Central Presbyterian Church, now located at Hanley and Davis in Clayton, was established in Saint Louis in 1844, first at the corner of 6th and St. Charles and next at the corner of 8th and Locust. During the building of the great Eads Bridge over the Mississippi River in the early 1870s, railroad tunnels were also constructed to connect the bridge to the rail terminals farther south and west. The foundation of the 8th and Locust church was so rattled by the tunnel excavation and blasting that the building was eventually condemned requiring an unforeseen move. The church leaders bought property to move west and architect Charles Ramsey designed a beautiful new building to be built at the northeast corner of Lucas and Garrison. The church was to be completed in 1876. The new church, even though not yet completed, was included on Plate 71 of the Compton and Dry maps in 1875. This is the target area of our research.

Compton and Dry map key for the 110 map plates. Our focus is on Plate 71.

The People

Each of the 110 Dry and Compton directory maps or plates includes a list of people who resided in that specified area of the city. These were often prominent city residents who helped pay for the publication of the maps. Residences and businesses referenced on the maps are numbered so we know exactly where people lived or worked in 1875. Old city directories pinpoint their addresses even more accurately.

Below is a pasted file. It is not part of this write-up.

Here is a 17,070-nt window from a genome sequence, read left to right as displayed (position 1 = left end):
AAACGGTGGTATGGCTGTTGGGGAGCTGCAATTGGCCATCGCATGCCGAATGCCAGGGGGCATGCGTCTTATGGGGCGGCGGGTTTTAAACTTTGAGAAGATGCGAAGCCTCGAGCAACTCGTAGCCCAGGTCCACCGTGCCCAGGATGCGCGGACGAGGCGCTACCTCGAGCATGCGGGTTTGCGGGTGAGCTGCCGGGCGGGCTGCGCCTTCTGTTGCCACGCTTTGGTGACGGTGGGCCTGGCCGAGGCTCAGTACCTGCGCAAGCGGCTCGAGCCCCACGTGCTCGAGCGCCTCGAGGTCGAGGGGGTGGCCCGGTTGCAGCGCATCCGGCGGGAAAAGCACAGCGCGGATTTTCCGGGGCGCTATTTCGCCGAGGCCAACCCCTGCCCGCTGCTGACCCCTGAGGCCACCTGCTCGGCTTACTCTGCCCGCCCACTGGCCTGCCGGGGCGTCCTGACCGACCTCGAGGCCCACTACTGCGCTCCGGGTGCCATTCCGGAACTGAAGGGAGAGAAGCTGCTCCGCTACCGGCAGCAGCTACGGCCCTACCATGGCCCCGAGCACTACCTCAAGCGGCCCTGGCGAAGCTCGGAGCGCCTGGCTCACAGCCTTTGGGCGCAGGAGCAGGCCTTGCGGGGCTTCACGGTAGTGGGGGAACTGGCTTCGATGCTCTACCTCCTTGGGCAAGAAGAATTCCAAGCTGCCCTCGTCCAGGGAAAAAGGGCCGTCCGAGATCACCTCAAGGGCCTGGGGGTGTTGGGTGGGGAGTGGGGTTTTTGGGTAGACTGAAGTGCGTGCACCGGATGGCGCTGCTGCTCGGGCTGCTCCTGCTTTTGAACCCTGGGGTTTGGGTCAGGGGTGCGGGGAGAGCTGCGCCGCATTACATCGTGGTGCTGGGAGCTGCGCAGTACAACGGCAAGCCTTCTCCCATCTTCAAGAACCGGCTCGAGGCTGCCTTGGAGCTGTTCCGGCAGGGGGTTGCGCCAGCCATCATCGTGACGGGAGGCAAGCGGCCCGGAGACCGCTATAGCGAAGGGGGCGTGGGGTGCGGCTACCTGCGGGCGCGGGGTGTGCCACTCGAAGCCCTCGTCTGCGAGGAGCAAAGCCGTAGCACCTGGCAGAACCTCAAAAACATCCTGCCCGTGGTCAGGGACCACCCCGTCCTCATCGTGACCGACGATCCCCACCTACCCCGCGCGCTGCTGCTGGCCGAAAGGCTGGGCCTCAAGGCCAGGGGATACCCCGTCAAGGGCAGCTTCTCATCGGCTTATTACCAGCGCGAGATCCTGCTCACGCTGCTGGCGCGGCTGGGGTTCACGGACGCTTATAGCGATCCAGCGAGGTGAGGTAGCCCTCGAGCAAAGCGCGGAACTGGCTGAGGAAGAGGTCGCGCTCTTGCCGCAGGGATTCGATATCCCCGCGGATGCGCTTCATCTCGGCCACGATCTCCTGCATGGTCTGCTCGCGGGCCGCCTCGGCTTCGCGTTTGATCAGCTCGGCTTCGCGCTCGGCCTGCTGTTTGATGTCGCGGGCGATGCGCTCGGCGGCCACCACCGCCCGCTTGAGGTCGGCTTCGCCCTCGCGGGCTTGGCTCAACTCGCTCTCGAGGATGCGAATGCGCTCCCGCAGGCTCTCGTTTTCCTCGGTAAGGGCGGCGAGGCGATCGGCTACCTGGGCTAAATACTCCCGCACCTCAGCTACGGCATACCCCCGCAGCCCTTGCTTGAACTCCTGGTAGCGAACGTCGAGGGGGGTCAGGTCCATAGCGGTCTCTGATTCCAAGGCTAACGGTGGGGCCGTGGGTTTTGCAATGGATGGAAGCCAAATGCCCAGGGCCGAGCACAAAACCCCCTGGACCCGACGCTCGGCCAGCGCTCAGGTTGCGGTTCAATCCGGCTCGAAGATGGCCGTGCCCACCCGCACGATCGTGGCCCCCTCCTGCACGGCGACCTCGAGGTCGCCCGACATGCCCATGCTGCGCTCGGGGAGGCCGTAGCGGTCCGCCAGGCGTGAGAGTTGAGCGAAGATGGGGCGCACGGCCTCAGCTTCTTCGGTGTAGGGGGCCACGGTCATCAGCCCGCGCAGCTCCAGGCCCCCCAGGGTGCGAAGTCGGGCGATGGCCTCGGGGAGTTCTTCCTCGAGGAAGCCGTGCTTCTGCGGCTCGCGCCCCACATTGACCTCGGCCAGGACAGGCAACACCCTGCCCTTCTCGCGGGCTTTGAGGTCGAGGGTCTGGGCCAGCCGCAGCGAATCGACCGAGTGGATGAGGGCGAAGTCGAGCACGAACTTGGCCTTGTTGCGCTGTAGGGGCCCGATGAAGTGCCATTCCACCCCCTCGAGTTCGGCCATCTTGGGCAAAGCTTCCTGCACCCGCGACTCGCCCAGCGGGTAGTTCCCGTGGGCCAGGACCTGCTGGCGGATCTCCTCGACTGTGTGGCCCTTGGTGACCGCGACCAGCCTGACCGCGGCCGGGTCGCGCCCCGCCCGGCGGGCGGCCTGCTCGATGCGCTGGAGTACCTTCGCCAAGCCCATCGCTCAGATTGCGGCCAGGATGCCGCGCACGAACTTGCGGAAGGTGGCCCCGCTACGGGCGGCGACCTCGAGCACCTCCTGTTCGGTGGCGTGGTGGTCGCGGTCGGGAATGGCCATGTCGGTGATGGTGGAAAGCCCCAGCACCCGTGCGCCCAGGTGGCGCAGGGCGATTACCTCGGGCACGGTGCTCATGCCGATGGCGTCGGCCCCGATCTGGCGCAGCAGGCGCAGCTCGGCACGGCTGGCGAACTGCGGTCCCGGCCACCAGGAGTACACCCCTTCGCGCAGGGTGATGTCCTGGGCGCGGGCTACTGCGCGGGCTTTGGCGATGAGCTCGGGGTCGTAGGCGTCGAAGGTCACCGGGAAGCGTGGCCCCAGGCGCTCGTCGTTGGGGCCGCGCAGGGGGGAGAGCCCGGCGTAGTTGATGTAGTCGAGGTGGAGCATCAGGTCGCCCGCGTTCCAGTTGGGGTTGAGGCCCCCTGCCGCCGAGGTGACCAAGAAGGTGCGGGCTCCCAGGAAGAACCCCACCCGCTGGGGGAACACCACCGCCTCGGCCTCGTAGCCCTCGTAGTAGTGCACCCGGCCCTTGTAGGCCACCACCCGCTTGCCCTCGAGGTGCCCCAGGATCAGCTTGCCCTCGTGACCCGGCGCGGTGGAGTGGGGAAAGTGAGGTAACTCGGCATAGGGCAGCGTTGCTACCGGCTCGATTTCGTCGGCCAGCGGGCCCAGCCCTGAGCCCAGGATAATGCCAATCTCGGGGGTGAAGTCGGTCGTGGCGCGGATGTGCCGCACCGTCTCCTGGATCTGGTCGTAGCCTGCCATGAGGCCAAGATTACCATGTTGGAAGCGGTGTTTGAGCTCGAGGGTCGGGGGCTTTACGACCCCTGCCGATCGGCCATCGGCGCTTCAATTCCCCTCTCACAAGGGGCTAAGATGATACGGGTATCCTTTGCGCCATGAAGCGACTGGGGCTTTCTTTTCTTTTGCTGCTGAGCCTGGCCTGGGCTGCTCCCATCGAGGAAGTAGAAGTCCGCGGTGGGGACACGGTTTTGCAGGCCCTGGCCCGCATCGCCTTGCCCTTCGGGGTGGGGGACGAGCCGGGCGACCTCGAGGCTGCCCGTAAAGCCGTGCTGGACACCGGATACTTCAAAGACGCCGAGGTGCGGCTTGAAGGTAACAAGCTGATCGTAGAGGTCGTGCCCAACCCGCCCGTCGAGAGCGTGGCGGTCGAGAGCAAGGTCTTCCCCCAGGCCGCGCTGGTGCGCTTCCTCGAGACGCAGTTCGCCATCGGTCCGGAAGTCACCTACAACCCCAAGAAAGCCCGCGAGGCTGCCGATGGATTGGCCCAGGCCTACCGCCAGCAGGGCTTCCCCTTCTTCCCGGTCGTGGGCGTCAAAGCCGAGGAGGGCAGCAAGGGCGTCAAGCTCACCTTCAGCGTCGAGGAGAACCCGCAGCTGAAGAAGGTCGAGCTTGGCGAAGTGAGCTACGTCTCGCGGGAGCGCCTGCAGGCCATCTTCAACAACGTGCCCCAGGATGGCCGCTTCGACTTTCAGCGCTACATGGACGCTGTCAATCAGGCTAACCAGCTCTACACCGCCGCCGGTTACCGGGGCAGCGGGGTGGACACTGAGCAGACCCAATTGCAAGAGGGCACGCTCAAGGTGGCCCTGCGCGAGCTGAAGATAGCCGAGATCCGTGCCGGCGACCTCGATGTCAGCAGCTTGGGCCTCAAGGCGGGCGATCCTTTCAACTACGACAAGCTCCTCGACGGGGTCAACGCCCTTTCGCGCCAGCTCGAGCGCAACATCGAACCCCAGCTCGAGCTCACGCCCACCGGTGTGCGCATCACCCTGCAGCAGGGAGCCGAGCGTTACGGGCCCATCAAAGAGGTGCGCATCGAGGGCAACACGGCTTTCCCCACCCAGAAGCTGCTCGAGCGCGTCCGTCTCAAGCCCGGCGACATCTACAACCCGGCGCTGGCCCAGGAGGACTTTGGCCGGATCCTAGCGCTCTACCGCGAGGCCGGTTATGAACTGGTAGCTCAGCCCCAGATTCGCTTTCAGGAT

Many of the people living in close proximity to the intersection of Lucas and Garrison and listed on Plate 71 were prominent leaders who lived fascinating lives – Saint Louis luminaries whose stories have been lost or forgotten over time. Many of these people were very successful, and they gave back to the city they loved. The lives of these Saint Louisans will be the basis of the profiles that we will assemble.



Rabbit Trails, Back Stories and Coincidences

The initial research targets will be the 104 names and places listed on Plate 71. We know that many of the residents living around Lucas and Garrison in 1875 were remarkable people who lived intriguing and eventful lives and made a difference in their community. Their stories are fascinating. Often their stories lead us down rabbit trails, back stories and coincidences of Saint Louis history. This is the thrill of the journey – unchartered, obsessive research simply for the sake of seeing where it will take us! When the “Following a Rabbit Trail” marker appears on a page or post, simply click on it to follow that trail for more information.

Possibly Interesting, But So What?

The study and contemplation of history should not just entertain and increase our base of knowledge. We should also gain wisdom. We should learn from our previous triumphs and failures. Wisdom should help us to determine what truly matters in life, how to best actualize our highest calling and live valuable, productive, mutually beneficial lives. As wisdom is intentionally applied, not only individual lives but communities at large can and should be changed for the better. We can’t alter our past, but shouldn’t studying and understanding the lessons of previous generations give us the wisdom to sculpt a better future?

After many centuries of cultural evolution, mankind should be doing a lot better. The pursuit and application of wisdom should be an instructive guide as to how we should live. But that would take all of us cooperating to use our knowledge, gifts, energy and resources to turn it around. It is a daunting responsibility, but we owe it to future generations to do better.